-3

I've recently read about how BAD system("PAUSE") is. I tried cin.get() but I don't know how to use it to pause a program. Other posts say to put a breakpoint after the statement. But I have no knowledge on how to do that. Any suggestions on how to pause my program? An example would be really appreciated.

  • 1
    Why doesn't cin.get() work for you? – πάντα ῥεῖ Apr 22 '16 at 15:35
  • std::istream::get() – πάντα ῥεῖ Apr 22 '16 at 15:41
  • cin.get() is a dumb way to pause your program anyway. If there's characters left in the input buffer, it won't pause at all. If there aren't characters in the buffer, it will only resume when you press enter, and any characters you input in the meantime will be displayed on the screen, resulting an a very unprofessional looking program. Which is fine if you're just making a program for yourself. But if that's case, system("pause") is fine too, if it works on your system. – Benjamin Lindley Apr 22 '16 at 15:44
  • Other posts say to put a breakpoint after the statement, but I have no knowledge on how to do that. In any version of Visual Studio navigate to the last statement in main() and press F9 – drescherjm Apr 22 '16 at 15:45
  • 2
    We could repeat all the prior-given advice, or you could just read it where it is now. – Lightness Races in Orbit Apr 22 '16 at 16:37
4

Assuming that you are indeed working on Windows, the worst thing about system("PAUSE") is that it betrays a fundamental misunderstanding of your operating system's architecture. You do not need a code replacement for system("PAUSE"), because the code is the wrong place to solve the perceived problem.

Beginners like to put system("PAUSE") or even a portable alternative like std::cin.get() at the end of a program because otherwise "the window disappears" as soon as the program ends. Such logic, however, is deeply flawed. The window which you probably see while the program runs and which has made you ask this question is not part of the program itself but part of the environment in which the program runs.

A typical console program, however, must not assume details about the environment in which it is executed. You must instead learn to think in more abstract terms when it comes to input and output via std::cout and std::cin. Who says that your program is even visible for a human user? You may read from or write into a file; you may use pipes; you may send text to a network socket. You don't know.

#include <iostream>

int main()
{
    std::cout << "Hello world\n"; // writes to screen, file, network socket...
}

Opening a graphical window and displaying text output on the screen is not in the scope of your program, yet using system("PAUSE") assumes exactly that one single use case and breaks all others.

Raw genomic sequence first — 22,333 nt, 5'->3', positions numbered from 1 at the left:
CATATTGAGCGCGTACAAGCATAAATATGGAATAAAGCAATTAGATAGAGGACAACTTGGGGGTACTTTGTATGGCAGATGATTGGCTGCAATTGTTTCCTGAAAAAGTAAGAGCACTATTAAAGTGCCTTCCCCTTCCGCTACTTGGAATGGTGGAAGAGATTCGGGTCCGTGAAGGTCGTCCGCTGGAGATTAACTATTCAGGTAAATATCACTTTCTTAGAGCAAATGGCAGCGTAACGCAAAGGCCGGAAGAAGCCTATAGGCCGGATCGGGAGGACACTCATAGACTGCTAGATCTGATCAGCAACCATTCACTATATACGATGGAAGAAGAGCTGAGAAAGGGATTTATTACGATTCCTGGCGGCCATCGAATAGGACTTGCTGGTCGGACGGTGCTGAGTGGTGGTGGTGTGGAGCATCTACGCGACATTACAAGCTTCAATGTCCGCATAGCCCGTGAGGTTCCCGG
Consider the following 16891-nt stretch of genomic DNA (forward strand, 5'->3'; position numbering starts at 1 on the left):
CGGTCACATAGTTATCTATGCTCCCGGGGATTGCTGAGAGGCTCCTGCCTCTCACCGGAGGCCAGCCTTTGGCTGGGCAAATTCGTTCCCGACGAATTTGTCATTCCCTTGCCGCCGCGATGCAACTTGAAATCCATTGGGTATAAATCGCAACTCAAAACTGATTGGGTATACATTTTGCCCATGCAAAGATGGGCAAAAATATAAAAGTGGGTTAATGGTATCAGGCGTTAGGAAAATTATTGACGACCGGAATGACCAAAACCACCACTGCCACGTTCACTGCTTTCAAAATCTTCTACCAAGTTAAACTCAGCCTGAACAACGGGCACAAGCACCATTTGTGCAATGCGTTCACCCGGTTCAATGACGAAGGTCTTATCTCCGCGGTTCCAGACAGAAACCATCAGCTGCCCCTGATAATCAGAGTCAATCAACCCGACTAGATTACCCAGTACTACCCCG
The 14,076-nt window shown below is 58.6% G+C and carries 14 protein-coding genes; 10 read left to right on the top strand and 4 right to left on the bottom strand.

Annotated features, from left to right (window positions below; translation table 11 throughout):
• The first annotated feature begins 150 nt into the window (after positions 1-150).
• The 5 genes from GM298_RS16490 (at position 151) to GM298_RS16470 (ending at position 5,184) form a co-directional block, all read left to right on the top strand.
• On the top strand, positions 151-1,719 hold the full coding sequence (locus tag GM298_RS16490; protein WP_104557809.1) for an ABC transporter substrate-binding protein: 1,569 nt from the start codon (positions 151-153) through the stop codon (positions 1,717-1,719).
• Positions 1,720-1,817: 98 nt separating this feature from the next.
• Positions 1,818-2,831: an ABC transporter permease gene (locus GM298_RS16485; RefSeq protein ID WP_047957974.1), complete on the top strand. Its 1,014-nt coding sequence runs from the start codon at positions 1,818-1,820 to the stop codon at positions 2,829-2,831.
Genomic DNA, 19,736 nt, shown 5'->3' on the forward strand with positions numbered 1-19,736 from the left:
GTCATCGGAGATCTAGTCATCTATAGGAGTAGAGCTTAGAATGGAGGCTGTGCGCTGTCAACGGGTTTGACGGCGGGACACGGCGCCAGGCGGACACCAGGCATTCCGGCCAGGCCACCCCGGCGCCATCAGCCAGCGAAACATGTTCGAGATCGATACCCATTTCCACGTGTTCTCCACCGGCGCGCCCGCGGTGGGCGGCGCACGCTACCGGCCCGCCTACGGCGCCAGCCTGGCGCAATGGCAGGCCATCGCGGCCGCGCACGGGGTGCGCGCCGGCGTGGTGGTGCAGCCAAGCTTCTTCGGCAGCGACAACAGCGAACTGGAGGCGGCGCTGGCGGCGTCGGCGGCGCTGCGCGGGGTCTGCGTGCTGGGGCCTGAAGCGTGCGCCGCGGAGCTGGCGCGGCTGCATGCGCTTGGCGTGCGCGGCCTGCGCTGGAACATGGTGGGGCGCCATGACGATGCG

If you use an IDE like Visual Studio and are annoyed by the fact that pressing F5 eventually results in the window disappearing before you have had the chance to see all output, here are three more sensible alternatives than manipulating the program itself:

  • Demystification. Observe that what Visual Studio really does is invoking the Visual C++ compiler behind the scenes in order to create an *.exe file. Open your own console window with cmd or with Tools > Visual Studio Command Prompt, locate the directory of that *.exe file and run it there (you should eventually also learn to start the compiler without Visual Studio's help, because that will give you a deeper understanding of the C++ build process).
  • Press CTRL+F5.
  • Place a breakpoint at the end of your code. Read the documentation if you don't know how.
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I got one step closer, cin.ignore, but the user can only press enter if he/she wants to continue. Example with cin.ignore():

#include <iostream>
int main()
{
    cout << "Press enter to continue!\n";
    cin.ignore();
    //do something
    return 0;
}

When you press enter it advances and does whatever you want it to do.

  • And if the program is started as program.exe >file.txt, what will happen then? – Christian Hackl Apr 22 '16 at 17:41
  • @ChristianHackl If you ment that if the program was made from a text file, then yes, I think it would be the same thing. You might have to perform some other commands to complie the file in c++, though. – Tacocat 4642 Apr 22 '16 at 17:54
  • No, I mean if the program writes into a text file. – Christian Hackl Apr 22 '16 at 17:54
  • @ChristianHackl Then, I seriously don't know... XD – Tacocat 4642 Apr 22 '16 at 18:02
  • It will write Press enter to continue! into the text file, not show anything on the screen and wait for an ENTER keypress. That behaviour is completely broken, of course, and that's the point. Don't assume screen I/O. – Christian Hackl Apr 23 '16 at 10:11

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